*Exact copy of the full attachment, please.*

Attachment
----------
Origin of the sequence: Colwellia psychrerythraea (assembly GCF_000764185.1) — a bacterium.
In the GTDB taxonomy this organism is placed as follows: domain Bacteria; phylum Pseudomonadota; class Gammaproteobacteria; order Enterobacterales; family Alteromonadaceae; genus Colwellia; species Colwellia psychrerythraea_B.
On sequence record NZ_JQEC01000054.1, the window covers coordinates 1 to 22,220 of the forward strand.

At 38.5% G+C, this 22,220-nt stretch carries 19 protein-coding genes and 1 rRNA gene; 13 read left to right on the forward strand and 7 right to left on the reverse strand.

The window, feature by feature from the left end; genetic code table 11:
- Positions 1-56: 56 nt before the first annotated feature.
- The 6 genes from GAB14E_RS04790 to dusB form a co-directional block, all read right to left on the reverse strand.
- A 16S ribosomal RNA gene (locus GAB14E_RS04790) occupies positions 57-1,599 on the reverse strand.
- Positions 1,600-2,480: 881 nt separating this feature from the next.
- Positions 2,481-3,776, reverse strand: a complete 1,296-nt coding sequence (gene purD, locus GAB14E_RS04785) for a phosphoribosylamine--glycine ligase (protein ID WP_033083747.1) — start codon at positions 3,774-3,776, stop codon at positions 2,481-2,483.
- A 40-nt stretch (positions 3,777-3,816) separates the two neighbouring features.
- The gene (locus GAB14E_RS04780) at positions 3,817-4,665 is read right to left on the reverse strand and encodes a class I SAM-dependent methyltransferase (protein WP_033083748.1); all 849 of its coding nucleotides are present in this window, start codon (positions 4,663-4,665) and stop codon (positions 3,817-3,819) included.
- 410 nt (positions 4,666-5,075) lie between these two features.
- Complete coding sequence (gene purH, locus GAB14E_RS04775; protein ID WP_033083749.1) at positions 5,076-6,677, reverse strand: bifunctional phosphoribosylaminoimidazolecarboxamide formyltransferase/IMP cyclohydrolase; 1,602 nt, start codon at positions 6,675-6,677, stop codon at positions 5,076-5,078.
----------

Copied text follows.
Origin of the sequence: Colwellia psychrerythraea (assembly GCF_000764185.1) — a bacterium.
In the GTDB taxonomy this organism is placed as follows: domain Bacteria; phylum Pseudomonadota; class Gammaproteobacteria; order Enterobacterales; family Alteromonadaceae; genus Colwellia; species Colwellia psychrerythraea_B.
On sequence record NZ_JQEC01000054.1, the window covers coordinates 1 to 22,220 of the forward strand.

At 38.5% G+C, this 22,220-nt stretch carries 19 protein-coding genes and 1 rRNA gene; 13 read left to right on the forward strand and 7 right to left on the reverse strand.

The window, feature by feature from the left end; genetic code table 11:
- Positions 1-56: 56 nt before the first annotated feature.
- The 6 genes from GAB14E_RS04790 to dusB form a co-directional block, all read right to left on the reverse strand.
- A 16S ribosomal RNA gene (locus GAB14E_RS04790) occupies positions 57-1,599 on the reverse strand.
- Positions 1,600-2,480: 881 nt separating this feature from the next.
- Positions 2,481-3,776, reverse strand: a complete 1,296-nt coding sequence (gene purD, locus GAB14E_RS04785) for a phosphoribosylamine--glycine ligase (protein ID WP_033083747.1) — start codon at positions 3,774-3,776, stop codon at positions 2,481-2,483.
- A 40-nt stretch (positions 3,777-3,816) separates the two neighbouring features.
- The gene (locus GAB14E_RS04780) at positions 3,817-4,665 is read right to left on the reverse strand and encodes a class I SAM-dependent methyltransferase (protein WP_033083748.1); all 849 of its coding nucleotides are present in this window, start codon (positions 4,663-4,665) and stop codon (positions 3,817-3,819) included.
- 410 nt (positions 4,666-5,075) lie between these two features.
- Complete coding sequence (gene purH, locus GAB14E_RS04775; protein ID WP_033083749.1) at positions 5,076-6,677, reverse strand: bifunctional phosphoribosylaminoimidazolecarboxamide formyltransferase/IMP cyclohydrolase; 1,602 nt, start codon at positions 6,675-6,677, stop codon at positions 5,076-5,078.